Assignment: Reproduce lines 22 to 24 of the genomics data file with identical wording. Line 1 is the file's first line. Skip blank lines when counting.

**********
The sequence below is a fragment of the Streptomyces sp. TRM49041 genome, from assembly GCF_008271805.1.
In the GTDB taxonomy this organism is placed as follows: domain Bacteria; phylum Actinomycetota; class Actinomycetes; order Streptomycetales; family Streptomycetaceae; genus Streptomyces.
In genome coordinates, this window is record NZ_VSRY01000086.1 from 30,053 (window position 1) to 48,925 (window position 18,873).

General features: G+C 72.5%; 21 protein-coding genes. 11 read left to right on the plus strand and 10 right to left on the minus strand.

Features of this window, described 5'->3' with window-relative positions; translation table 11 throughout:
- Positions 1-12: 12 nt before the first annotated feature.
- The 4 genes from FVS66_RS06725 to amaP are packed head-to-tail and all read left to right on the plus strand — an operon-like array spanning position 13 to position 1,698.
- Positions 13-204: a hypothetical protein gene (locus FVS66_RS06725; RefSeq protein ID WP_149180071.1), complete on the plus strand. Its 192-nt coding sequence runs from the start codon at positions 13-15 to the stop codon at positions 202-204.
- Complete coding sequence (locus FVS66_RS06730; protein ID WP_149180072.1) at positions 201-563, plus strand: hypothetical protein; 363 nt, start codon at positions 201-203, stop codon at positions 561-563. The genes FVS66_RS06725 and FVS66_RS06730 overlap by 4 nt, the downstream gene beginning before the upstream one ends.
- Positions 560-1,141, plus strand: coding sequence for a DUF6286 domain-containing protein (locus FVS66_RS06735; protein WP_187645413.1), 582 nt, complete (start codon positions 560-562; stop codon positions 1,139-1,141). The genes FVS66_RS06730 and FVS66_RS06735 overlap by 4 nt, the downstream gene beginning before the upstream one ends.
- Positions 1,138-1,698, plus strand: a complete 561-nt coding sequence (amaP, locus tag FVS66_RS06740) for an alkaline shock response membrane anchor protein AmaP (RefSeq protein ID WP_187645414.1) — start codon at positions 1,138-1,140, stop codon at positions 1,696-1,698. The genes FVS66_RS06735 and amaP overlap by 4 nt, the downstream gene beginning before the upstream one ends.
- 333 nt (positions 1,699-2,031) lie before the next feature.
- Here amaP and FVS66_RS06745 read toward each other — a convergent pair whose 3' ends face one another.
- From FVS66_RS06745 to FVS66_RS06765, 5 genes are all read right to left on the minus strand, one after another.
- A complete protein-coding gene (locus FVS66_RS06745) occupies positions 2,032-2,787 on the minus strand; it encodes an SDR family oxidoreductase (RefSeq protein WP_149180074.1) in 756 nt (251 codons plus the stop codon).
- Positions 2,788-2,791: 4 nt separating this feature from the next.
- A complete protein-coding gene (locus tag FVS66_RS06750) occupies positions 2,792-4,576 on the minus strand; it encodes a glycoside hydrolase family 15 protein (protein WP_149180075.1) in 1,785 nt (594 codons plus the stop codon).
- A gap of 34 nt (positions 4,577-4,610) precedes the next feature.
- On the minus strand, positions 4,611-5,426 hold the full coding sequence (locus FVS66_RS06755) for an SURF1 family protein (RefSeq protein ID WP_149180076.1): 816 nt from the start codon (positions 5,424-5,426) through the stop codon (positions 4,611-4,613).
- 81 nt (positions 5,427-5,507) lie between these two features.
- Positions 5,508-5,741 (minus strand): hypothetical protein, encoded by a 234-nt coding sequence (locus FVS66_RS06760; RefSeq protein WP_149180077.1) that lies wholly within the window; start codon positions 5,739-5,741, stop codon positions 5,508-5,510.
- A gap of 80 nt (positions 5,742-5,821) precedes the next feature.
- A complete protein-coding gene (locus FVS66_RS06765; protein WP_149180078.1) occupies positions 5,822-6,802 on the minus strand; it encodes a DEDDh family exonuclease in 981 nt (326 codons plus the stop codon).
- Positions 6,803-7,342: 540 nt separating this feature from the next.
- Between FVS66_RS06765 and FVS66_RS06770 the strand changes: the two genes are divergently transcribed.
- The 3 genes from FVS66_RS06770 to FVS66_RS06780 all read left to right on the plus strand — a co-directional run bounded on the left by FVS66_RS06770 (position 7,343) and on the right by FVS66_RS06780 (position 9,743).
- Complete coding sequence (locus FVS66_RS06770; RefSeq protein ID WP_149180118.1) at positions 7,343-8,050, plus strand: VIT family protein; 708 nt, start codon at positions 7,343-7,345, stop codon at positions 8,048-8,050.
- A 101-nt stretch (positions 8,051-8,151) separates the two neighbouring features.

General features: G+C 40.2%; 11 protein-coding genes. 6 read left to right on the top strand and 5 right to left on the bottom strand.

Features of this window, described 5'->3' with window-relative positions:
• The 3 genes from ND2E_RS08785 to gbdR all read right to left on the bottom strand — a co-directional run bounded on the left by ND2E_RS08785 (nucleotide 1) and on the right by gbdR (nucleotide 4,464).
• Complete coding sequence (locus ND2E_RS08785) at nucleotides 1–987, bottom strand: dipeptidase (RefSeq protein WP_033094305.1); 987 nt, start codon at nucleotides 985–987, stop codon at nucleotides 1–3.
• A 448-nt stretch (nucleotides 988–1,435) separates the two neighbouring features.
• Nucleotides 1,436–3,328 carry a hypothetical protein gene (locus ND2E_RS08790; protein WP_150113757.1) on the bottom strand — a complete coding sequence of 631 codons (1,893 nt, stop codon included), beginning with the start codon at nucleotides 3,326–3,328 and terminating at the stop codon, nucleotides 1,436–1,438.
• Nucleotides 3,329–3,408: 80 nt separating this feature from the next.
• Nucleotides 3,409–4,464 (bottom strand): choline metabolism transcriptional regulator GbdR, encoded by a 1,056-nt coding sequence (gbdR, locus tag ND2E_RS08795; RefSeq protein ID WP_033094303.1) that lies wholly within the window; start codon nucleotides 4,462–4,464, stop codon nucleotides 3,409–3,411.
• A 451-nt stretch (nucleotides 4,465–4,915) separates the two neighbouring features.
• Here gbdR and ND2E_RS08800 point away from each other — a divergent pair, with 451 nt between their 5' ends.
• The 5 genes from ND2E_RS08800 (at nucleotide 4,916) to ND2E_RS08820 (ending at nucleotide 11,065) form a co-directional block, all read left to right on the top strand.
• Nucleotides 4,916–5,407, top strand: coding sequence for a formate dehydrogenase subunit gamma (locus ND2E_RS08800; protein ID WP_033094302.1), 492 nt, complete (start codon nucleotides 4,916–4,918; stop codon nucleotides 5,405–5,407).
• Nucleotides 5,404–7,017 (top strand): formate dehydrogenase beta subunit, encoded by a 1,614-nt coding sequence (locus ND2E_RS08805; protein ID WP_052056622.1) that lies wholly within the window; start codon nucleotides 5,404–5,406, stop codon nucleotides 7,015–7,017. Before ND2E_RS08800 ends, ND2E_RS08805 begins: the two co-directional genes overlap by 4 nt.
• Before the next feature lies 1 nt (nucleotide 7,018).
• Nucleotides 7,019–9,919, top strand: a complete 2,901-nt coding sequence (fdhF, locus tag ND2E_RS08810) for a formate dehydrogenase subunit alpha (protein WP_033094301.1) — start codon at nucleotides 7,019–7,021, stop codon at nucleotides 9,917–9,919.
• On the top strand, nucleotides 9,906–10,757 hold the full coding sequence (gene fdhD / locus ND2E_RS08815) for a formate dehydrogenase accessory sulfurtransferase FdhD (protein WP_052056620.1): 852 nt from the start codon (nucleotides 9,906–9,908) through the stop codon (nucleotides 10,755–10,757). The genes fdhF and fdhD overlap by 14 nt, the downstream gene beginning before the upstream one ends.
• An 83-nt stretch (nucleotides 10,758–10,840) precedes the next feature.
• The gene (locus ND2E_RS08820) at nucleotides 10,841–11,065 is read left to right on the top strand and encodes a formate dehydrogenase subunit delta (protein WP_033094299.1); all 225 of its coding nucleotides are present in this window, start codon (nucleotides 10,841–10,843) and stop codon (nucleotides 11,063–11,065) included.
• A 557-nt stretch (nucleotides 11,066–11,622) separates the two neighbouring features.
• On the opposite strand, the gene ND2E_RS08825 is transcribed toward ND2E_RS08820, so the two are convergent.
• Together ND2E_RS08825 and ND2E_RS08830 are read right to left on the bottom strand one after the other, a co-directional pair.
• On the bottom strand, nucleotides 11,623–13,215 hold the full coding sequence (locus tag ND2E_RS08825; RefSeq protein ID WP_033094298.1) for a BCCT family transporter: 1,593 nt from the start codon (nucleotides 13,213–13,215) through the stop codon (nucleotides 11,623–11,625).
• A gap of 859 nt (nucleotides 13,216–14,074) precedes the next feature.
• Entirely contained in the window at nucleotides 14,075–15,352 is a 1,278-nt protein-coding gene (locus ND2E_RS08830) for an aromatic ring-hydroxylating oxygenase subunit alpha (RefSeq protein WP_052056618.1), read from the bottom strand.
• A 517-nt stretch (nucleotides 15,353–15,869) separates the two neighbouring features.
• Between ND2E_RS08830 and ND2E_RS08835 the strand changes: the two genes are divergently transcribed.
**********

- A gap of 80 nt (positions 5,742-5,821) precedes the next feature.
- A complete protein-coding gene (locus FVS66_RS06765; protein WP_149180078.1) occupies positions 5,822-6,802 on the minus strand; it encodes a DEDDh family exonuclease in 981 nt (326 codons plus the stop codon).
- Positions 6,803-7,342: 540 nt separating this feature from the next.